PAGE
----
Oregon Higher Education Executives See Funding And New Bills As “Important Step In The Right Direction” For Colleges And Universities


Oregon’s public universities and community colleges will receive all of the funding they have requested from the state.

Passing a higher education budget bill as the Oregon Legislature wrapped up over the weekend gives public universities $ 900 million and community colleges an estimated $ 703 million dollars for the next two-year budget period. These funds will be distributed to individual institutions by the State Higher Education Coordination Commission.

“As Oregon emerges from pandemic, wildfire devastation and impact on the economy, our 17 community colleges stand ready to help students develop, develop and achieve their academic goals. in the pursuit of a rewarding career, “Cam Preus, executive director of the Oregon Community College Association, said in a statement.

Last December, Governor Kate Brown recommended that public universities receive about $ 836 million, while community colleges were to receive $ 641 million, or about $ 60 million less for the two sets of institutions than the budget now. approved by law.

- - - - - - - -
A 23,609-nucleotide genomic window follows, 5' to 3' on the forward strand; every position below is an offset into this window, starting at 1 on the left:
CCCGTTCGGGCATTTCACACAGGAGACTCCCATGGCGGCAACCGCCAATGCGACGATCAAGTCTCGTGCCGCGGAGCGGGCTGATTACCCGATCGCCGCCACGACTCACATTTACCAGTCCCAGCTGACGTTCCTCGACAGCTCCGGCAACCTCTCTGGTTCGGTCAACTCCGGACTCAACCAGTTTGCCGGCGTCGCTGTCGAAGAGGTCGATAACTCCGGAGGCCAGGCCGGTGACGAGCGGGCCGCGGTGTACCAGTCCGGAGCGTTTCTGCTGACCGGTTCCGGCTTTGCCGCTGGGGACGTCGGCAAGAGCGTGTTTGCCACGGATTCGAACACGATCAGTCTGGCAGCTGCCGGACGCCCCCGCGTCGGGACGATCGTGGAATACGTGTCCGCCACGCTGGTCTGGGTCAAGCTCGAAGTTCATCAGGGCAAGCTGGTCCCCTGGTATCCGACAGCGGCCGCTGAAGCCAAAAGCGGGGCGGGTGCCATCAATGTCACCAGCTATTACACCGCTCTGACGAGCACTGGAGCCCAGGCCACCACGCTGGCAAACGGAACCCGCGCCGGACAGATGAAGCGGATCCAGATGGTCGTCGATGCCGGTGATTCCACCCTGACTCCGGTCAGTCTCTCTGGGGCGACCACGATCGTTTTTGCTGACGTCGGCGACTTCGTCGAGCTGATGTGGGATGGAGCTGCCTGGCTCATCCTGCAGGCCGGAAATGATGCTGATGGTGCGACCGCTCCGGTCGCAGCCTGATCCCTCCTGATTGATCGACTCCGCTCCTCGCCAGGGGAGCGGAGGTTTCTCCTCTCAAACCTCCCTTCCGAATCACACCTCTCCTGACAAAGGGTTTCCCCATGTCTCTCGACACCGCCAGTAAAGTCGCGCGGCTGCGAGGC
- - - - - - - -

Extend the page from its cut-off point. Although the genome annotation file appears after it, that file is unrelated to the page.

In addition to meeting demands for full institutional budgets, higher education in Oregon has also seen other advancements during this legislative session, including bills focused on the success of under-represented students.

“The 2021 session was a much needed bright spot for students at Oregon’s public universities,” said Tom Insko, president of Eastern Oregon University and chairman of the Oregon Presidents Council.

Insko said in a statement that the legislature not only invested in university operations and financial aid programs, but also advanced policies including “basic needs navigators, streamlined credit transfer and a group of tasked with examining how best to serve underrepresented students ”.

HECC executive director Ben Cannon said in a statement that the legislature has also funded projects to update and renovate campus buildings statewide, expand college access programs and support the modernization of technology used by the state to administer student financial assistance.

“We have a long way to go to create a truly equitable and accessible post-high school education and training system, but this session was a significant step in the right direction,” Cannon said.


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